Campaign Activity

London Assembly formally objects to ACE decision in unanimous motion to Save the ENO

In a win for campaigners, City Hall unites to oppose the Arts Council's attempt to force the ENO out of London.

Campaigners and London Assembly members show their support for #SaveOurENO outside City Hall. Credit: Equity.
  • The London Assembly has made a unanimous cross party call for Arts Council England to end its requirement to move ENO outside of London
  • ENO workers and campaign supporters packed the public gallery to hear the motion on the ENO adopted unanimously
  • Assembly Members await an invitation to a meeting with ACE CEO Darren Henley to discuss their concerns

The London Assembly has formally raised its objection to the Arts Council’s shock decision to defund the English National Opera and require it to move out of London, in a unanimous vote receiving cross-party support.

ENO workers who are members of Equity and the Musicians' Union packed the public gallery on Thursday afternoon, along with campaign supporters, to hear the motion tabled by Elly Baker AM from the City Hall Labour Group.

I am delighted to put forward this motion to protect a vital part of London’s economy, and the unionised workers who make culture happen in our city. By adopting this motion today, the London Assembly has made clear to the Arts Council that they need to stop their badly thought out, rushed plan to move the ENO outside of London.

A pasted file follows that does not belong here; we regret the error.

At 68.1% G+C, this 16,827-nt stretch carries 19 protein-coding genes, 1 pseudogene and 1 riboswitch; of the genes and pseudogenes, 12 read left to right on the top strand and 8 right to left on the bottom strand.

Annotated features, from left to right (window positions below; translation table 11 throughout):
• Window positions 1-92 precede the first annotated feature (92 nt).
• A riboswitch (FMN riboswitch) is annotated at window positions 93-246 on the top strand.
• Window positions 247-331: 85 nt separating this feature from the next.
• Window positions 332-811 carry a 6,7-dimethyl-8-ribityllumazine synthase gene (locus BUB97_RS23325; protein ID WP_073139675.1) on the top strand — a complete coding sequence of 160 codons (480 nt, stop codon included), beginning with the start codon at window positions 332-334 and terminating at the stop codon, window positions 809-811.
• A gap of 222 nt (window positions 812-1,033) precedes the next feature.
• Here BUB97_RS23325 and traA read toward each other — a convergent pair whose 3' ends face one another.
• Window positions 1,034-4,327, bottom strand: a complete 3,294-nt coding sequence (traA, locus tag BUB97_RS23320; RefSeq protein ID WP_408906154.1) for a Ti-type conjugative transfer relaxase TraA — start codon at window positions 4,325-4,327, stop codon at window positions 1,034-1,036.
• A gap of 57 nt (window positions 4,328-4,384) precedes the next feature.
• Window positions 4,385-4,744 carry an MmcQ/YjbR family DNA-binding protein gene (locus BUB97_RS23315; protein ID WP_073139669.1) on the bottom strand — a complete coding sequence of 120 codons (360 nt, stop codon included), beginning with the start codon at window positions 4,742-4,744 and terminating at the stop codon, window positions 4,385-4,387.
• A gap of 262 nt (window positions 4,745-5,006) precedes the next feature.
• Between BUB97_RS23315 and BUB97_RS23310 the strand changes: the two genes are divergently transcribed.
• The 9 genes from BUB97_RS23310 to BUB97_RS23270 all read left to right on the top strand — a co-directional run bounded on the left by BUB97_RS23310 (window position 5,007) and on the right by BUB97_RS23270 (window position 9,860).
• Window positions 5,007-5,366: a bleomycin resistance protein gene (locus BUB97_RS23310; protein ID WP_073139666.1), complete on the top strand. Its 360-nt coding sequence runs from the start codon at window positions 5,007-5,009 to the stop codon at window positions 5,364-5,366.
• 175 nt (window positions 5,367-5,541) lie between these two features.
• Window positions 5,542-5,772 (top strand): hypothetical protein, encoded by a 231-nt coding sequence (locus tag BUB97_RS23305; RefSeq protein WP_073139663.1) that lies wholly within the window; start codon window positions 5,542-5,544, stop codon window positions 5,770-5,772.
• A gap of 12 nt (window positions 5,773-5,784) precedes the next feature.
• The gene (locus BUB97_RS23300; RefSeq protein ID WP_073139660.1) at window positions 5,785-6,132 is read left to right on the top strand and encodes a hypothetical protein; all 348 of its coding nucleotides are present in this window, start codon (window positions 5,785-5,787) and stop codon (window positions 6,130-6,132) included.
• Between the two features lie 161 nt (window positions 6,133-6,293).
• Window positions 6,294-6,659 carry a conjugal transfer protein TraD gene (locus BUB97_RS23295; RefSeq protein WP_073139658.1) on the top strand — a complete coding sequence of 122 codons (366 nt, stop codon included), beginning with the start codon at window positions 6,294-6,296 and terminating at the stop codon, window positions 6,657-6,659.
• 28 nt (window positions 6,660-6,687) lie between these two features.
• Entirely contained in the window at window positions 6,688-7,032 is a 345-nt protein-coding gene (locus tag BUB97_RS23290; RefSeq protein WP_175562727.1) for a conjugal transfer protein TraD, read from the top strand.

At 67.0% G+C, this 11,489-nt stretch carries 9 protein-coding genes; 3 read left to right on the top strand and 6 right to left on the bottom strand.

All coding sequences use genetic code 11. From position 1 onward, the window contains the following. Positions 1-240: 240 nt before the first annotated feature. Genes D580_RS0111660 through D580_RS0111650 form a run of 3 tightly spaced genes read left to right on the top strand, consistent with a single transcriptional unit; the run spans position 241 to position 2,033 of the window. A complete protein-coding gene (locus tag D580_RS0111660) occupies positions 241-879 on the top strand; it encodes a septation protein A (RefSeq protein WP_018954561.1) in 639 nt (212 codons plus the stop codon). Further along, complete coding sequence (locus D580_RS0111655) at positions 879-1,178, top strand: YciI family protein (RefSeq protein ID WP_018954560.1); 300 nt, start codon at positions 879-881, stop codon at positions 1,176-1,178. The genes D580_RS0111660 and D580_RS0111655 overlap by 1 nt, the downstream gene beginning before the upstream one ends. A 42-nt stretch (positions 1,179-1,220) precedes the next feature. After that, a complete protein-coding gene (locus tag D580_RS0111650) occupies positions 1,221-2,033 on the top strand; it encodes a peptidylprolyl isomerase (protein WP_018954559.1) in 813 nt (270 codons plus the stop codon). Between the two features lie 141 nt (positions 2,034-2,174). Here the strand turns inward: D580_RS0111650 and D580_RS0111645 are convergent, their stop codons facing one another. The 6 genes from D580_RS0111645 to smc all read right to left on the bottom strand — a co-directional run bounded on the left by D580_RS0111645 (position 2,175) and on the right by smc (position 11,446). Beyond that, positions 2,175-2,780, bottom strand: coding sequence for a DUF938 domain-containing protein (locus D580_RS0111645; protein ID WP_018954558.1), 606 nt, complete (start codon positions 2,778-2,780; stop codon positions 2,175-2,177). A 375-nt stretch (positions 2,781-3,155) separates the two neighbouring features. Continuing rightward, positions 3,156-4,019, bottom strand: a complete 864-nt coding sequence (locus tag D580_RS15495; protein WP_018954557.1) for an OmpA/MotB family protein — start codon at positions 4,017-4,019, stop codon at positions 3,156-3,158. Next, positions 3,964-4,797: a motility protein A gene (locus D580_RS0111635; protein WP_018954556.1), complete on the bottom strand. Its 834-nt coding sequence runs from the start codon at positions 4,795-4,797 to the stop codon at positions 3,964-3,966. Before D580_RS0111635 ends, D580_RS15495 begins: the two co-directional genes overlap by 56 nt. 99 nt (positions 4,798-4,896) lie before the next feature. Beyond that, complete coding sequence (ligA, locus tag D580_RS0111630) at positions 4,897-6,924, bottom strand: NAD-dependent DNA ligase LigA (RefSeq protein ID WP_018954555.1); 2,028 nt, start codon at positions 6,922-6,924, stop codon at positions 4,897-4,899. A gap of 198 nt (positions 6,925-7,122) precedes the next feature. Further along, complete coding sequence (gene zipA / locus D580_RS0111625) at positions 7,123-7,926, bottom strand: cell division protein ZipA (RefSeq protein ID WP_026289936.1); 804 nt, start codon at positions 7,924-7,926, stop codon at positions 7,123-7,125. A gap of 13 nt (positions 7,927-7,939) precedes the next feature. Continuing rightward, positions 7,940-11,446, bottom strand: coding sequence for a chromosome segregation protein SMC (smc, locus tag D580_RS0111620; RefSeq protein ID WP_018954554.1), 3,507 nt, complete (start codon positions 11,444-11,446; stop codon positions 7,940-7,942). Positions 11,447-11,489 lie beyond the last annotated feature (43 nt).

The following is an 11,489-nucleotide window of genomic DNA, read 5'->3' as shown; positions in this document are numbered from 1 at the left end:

Assembly members speaking in support included Andrew Boff (Conservatives), Joanne McCartney (Labour), Ann Clarke (Labour), Caroline Pidgeon (Lib Dem), Zack Polanski (Greens), and Sakina Sheikh (Labour).

The motion called for no job losses at the ENO as a result of funding cuts, and demanded that Arts Council England (ACE) “end its requirement for the ENO to establish a primary base out of London,” a move that Equity fears will lead to redundancies and rehiring creative workers on precarious, freelance contracts.

The wholesale Arts Council England funding cuts are having a profound impact on the entire creative industry. The Sword of Damocles hangs menacingly over the English National Opera.

The motion was moved by Joanne McCartney AM at the London Assembly’s plenary session, and called on the Mayor of London, Sadiq Khan, to intervene with ACE and the Secretary of State for Culture over the proposed move.

Any such move outside of London will cause significant job losses at the opera company due to the derisory funding offered by ACE to the ENO to facilitate the move. Chorus members currently engaged at the ENO represent one-third of the permanent opera chorus workforce in the country, and the stage management roles are rare permanent jobs in the industry. Equity believes that the costs of a move outside of London would require the ENO to make redundancies to these high quality, unionised roles and reengage people on precarious, freelance contracts.

The full motion can be found here.

A cultural institution that makes opera affordable and accessible, and our members' livelihoods, are being put at risk by an ill-conceived requirement establish a primary base out of London. Equity will continue to defend our members’ jobs, and fight for properly funded opera accessible to all – including working class Londoners.

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